Food Stall Supports Families

Food Stall Supports Families

In New Delhi’s Anand Parbat is a roadside food stall that is collectively run by the Mahila Shakti Self-Help Group (SHG). The 10-women member SHG with support from Oxfam India and Centre for Advocacy and Research (CFAR) set up their food stall and have been generating income. These  women had borne financial brunt of the lockdown and decided to do something about it.

The Mahila Shakti SHG is led by 46-year-old Jaya. Jaya is the main breadwinner at home – comprising her son, brother-in-law and husband. Her son works with CFAR.

While the women from the Mahila Shakti SHG families were all born and brought up in Delhi, their parents’ generation had migrated to the city 50-60 years ago from Andhra Pradesh. In Anand Parbat Colony, 150 households are from Andhra Pradesh.

Having grown up in the same neighbourhood, the women knew each other well. They got together for a meeting and decided to set up a SHG to generate work, income and savings. The Mahila Shakti SHG was formed in March 2017 to pool in and save their collective income.

Lockdown was an uphill struggle for the group. Jaya says, “None of us have proper jobs with a steady income. We were all daily wage workers, or worked as domestic staff. Next thing you know, COVID-19 happens and our employers have fired us. We couldn’t step out during lockdown. We were trapped at home. Besides our own expenses, we had children to look after- their tuition, study supplies, etc.” It was around this time that they came in contact with CFAR. The NGO was working in Anand Parbat to support the community of leprosy survivors, who had to resort to begging for income.

During lockdown, Oxfam India and CFAR provided rations to communities through Mission Sanjeevani. “Given that employment opportunities were almost non-existent during that time, we reached out to CFAR stating that we wanted to work independently to generate our income,” says Jaya. CFAR and Oxfam India then provided material to set up the stall, kitchen utensils for cooking and rations. Soon after, the food stall was up and running. The Mahila Shakti SHG members also set up a group bank account for themselves.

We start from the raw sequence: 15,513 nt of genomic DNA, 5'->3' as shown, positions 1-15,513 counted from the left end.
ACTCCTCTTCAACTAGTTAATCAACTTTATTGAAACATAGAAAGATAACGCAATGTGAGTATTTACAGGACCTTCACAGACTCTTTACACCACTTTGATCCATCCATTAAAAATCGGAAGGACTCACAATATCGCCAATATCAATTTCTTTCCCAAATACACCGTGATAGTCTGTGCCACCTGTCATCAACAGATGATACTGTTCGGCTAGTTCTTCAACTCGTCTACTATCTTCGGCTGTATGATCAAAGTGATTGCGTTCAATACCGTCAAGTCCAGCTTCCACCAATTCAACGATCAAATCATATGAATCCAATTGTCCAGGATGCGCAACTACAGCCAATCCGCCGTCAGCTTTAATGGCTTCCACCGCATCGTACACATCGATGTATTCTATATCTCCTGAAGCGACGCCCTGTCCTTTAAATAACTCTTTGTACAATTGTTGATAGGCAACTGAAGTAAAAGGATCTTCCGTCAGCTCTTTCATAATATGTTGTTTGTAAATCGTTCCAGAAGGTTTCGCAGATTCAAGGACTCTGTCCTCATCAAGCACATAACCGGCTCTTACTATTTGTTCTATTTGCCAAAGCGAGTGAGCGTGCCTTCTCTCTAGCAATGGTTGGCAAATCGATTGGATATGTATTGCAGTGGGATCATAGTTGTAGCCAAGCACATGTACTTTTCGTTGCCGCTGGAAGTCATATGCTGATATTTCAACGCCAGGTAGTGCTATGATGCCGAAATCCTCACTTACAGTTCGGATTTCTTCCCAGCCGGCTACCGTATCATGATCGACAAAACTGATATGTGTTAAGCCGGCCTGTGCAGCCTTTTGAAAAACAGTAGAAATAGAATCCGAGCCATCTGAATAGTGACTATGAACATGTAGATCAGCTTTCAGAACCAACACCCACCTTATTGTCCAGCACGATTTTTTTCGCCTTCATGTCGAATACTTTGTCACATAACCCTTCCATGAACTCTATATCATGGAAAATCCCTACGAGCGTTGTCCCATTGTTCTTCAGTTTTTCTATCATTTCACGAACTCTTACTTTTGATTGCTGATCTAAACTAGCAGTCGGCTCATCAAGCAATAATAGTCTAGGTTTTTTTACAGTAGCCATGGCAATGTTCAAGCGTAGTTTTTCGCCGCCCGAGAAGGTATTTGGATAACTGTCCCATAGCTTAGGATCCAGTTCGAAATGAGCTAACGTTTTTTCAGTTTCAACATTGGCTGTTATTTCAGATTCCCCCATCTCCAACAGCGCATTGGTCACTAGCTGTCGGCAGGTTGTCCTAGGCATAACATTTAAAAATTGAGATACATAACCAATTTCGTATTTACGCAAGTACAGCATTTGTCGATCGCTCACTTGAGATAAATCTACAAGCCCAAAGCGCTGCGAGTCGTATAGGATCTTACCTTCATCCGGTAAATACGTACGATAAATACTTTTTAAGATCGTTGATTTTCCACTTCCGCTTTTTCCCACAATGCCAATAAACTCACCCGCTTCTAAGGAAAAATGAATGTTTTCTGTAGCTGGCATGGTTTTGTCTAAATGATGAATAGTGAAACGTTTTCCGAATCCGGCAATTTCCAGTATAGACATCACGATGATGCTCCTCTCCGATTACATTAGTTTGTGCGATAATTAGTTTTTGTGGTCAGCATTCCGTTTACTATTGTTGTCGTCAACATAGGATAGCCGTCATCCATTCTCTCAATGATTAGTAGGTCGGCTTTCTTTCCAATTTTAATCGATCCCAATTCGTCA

Set up in 2021, their roadside food stall sells poori-sabzi and parathas in the morning, and rice, roti, sabzi and dal in the afternoon. Every day, a different SHG member runs the stall. When we visited Anand Parbat, that day it was being run by wife and husband duo – Lakshmi (aged 33) and Ravidas (aged 37). Before Lakshmi joined the SHG, Ravidas was working at Haldiram and Lakshmi was a housewife. When the lockdown happened, he lost his job and they were left with no means to support his mother and their two children. Fortunately, the food stall helped to alleviate some of their financial troubles.

However, running the stall had its fair share of troubles. Whenever they set up the stall in a market or main road area, the police would chase them away. Finally, it was set up on a side of the road near the homes of the SHG members.

Since it is an SHG that runs the food stall, they are able to take on large orders. The money generated from the food stall helps the SHG members meet day-to-day expenses, build their savings and work independently.

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